Liebesapfel in hand.

Liebesapfel in the garden.

I ordered my seed through Adaptive Seeds, but I saved a lot of seed last fall and am listing them currently through Seedsavers Exchange.

This year, I'm adding Gernika, a basque pepper, to my C. annum lineup.

Capsicum pubescens: C. pubescens live up to their name. They're hairy plants. They also have black seeds that are almost shocking if you aren't expecting them. While they're very hot, they also have thick flesh like a bell pepper, but the flesh isn't sweet, even when ripe. Instead, they have a rich, very spicy, very paprika-y flavor. In San Francisco, the plants are perennial bushes that I have written about before. I have a large fruited, deep red manzano and a smaller fruited, bright red rocoto. Both are plants that I purchased and are now well-established as bushes in my yard, and from which I've started seeds and shared the seedlings with others. In my yard, the fruit of this species begins ripening in the fall and continues through the winter. 

This year, for the first time, I'm trying my hand at using some of the fruit in a fermented hot sauce. The fruit mash is fermenting right now, with garlic and salt, in a pickling crock. Will it be a wash, or will it mean our days of buying hot sauce are over?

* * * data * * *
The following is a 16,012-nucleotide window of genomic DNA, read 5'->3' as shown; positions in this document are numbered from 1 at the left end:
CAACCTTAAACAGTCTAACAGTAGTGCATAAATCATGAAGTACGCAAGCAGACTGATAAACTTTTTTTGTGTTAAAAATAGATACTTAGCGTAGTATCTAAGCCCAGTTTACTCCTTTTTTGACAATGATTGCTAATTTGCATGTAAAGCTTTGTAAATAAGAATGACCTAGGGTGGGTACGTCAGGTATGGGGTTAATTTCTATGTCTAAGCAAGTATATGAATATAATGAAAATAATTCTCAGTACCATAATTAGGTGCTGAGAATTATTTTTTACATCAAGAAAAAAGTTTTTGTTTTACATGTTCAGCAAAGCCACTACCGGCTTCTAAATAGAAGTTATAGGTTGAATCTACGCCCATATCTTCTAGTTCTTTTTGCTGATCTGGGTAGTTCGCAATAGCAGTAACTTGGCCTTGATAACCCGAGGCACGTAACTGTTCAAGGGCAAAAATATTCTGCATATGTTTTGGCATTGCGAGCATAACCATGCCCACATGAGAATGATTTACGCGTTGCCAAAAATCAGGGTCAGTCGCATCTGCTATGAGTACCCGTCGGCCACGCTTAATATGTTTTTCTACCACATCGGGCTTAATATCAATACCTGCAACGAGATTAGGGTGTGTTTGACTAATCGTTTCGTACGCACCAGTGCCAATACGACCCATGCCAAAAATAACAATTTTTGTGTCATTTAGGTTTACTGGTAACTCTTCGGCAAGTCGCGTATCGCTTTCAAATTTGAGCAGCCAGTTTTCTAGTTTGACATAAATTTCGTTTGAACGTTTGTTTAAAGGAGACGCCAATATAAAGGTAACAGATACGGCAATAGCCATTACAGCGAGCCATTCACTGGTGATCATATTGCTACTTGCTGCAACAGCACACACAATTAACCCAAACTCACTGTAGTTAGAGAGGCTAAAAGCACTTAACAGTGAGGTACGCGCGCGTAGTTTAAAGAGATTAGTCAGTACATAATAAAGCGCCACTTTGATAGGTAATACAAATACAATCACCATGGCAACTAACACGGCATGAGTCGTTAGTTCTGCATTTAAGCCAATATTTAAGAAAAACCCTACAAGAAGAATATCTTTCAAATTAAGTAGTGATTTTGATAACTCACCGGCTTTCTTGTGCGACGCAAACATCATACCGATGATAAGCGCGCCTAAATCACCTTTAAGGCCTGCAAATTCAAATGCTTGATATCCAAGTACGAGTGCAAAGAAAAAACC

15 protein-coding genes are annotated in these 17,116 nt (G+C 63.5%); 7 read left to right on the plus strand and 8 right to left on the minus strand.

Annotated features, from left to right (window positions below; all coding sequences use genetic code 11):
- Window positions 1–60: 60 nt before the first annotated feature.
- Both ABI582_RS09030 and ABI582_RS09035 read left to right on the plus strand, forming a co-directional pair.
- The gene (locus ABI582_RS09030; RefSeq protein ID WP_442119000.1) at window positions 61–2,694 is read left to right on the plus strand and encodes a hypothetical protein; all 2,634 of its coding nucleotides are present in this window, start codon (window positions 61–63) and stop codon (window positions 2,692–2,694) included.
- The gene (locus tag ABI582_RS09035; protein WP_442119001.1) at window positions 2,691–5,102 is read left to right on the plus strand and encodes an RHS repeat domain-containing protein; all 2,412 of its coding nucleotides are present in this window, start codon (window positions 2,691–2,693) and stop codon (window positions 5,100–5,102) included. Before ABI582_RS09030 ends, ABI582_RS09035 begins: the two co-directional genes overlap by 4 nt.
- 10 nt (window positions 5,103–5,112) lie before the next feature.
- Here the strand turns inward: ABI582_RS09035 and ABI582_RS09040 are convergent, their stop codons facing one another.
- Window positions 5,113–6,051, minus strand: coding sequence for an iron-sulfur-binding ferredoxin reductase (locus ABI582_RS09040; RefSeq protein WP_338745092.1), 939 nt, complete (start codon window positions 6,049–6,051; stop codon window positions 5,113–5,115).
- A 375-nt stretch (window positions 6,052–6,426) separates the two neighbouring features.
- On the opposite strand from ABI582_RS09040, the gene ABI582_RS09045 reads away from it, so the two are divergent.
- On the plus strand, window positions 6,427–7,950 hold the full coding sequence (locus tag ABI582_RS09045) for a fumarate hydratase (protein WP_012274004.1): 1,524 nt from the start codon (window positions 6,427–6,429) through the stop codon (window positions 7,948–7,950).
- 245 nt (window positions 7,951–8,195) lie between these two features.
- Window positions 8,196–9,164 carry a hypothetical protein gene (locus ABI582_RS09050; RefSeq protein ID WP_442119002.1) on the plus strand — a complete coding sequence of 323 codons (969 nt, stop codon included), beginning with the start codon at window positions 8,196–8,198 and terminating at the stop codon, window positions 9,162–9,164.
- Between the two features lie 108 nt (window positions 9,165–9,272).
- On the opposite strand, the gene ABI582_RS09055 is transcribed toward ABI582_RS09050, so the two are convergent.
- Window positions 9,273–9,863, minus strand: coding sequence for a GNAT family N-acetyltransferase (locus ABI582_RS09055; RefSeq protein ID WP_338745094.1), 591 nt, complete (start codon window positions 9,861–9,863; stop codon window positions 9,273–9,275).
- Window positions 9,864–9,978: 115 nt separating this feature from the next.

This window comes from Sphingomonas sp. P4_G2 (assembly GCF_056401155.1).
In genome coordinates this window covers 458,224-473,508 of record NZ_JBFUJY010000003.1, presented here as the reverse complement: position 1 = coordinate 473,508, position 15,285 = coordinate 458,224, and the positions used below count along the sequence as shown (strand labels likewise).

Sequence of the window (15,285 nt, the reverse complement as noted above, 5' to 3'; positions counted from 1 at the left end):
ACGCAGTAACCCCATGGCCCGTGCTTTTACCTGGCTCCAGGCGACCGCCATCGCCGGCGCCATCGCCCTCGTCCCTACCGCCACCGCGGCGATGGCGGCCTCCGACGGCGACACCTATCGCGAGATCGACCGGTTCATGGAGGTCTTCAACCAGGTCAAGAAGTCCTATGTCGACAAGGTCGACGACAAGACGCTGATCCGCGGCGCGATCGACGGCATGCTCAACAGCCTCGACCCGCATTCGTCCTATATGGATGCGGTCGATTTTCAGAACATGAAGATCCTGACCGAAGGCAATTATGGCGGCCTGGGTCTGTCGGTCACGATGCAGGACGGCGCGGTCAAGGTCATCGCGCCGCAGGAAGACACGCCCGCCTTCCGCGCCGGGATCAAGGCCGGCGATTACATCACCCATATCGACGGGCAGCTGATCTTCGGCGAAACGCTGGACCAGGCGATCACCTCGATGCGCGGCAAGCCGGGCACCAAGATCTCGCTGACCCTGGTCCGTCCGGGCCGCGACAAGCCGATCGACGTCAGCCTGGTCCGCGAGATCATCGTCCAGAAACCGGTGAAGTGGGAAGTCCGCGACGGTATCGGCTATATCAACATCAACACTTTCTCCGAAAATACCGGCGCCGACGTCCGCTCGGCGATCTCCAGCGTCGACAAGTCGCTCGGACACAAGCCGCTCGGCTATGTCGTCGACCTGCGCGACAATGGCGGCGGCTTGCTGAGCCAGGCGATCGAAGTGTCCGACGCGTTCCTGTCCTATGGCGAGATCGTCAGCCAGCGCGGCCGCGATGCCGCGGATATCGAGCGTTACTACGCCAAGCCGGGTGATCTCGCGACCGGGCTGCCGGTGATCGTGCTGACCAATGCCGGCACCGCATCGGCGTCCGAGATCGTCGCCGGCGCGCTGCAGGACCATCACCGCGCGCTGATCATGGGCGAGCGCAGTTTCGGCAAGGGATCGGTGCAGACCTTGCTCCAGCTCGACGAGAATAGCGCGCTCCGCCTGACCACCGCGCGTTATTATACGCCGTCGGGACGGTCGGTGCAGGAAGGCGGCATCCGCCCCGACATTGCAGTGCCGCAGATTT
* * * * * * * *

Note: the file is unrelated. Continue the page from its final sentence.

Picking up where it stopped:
A pile of rocotos.

An experiment: fermenting rocoto and manzano mash.

Capsicum baccatum: For flavor, this is my favorite species. They're the delicious, fruity and hot-sweet peppers that often have funny shapes like bishops' hats and starfish. When you hear a pepper referred to as an aji, it is usually referring to this species of pepper. In my current garden, a few of these have grown well for me, especially those with smaller fruit. Sometimes, they overwinter. I have a two-year-old Criolla Sella plant that produces spicy-citrusy yellow pinky fingers and another couple Aji Ecuador Orange plants that produce crisp, delicious top-shaped fruit that are very flavorful but not very hot. I hope to offer seed for both varieties in next year's Seedsavers Exchange listings.

Criolla Sella plus dog nose. 

Aji Ecuador Orange.